Objective: To study the effect of a computerized medical record and other practice factors on the delivery of preventive health care.
Design: Prospective, controlled trial.
Setting: University general internal medicine teaching clinic.
Participants: Forty-five internal medicine residents and their 4 supervising attending physicians.
Intervention: The study group used a computerized ambulatory medical record system that included health care maintenance reminders. The control group used a conventional paper record with a health care maintenance flow sheet.
Measurements and main results: The computer reminders significantly increased health care maintenance recommendations made to patients for proctosigmoidoscopy, tetanus vaccination, influenza vaccination, and pneumococcal vaccination, but not for fecal occult blood testing, mammography, Pap smears, or serum thyroxine screening in the elderly. First-year residents were nearly twice as successful as third-year residents in overall health care maintenance. Success scores varied markedly depending on which attending physician was supervising the residents. We found a strong interaction among group assignment, supervising attending, and level of training such that the reminders doubled success scores among first-year residents supervised by two of the attending physicians but had little effect on other subgroups. The time of year and the format of the reminder also had important effects for some of the maneuvers.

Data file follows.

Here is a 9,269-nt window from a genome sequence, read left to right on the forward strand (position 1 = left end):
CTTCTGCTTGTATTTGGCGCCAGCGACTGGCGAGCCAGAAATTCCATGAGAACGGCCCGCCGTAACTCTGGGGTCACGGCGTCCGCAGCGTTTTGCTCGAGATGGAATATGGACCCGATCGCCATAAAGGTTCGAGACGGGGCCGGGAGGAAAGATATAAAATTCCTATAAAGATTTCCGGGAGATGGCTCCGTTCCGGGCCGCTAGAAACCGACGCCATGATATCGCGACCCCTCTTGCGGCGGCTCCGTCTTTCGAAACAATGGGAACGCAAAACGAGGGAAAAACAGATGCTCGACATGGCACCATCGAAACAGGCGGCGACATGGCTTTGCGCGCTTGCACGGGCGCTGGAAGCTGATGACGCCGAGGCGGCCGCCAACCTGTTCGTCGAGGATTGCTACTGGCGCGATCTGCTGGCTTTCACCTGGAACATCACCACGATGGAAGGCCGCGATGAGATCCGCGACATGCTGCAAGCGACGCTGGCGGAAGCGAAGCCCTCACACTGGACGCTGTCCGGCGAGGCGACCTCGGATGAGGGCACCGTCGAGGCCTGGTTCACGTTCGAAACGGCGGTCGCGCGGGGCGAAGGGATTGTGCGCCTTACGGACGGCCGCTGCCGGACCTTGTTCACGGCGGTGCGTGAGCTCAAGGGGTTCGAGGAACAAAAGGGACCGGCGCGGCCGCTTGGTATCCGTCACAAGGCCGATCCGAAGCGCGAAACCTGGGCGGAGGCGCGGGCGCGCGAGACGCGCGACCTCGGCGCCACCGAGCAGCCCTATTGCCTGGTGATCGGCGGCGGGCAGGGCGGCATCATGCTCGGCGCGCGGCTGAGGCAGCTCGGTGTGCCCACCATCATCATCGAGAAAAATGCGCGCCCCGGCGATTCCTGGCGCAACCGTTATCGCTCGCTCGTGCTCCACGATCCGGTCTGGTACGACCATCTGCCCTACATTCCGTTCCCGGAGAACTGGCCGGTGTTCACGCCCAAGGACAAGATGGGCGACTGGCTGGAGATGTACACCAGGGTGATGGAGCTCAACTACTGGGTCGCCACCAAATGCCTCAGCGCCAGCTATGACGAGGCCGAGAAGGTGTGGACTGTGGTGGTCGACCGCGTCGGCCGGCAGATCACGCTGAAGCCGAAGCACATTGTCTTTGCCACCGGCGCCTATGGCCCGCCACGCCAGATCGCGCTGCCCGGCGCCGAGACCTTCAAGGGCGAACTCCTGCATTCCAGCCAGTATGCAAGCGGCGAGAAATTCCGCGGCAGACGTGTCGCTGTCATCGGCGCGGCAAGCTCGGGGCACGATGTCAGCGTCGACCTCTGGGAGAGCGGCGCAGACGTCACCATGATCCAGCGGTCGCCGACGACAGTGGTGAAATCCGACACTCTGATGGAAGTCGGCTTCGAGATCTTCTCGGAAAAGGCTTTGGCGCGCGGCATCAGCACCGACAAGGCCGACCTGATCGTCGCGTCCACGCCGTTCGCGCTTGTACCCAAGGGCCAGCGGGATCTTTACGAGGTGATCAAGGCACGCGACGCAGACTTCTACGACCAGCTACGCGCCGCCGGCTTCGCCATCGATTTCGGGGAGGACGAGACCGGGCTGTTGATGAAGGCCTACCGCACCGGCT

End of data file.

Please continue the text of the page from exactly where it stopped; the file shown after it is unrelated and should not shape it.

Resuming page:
Conclusions: Although computerized medical records markedly improved the performance of prevention maneuvers by committed physicians, many physicians using computer systems failed to make use of the resource. The reasons for this were complex. Future work in this area should carefully control for personal behaviors and focus upon administrative changes that more effectively implement these potentially powerful tools.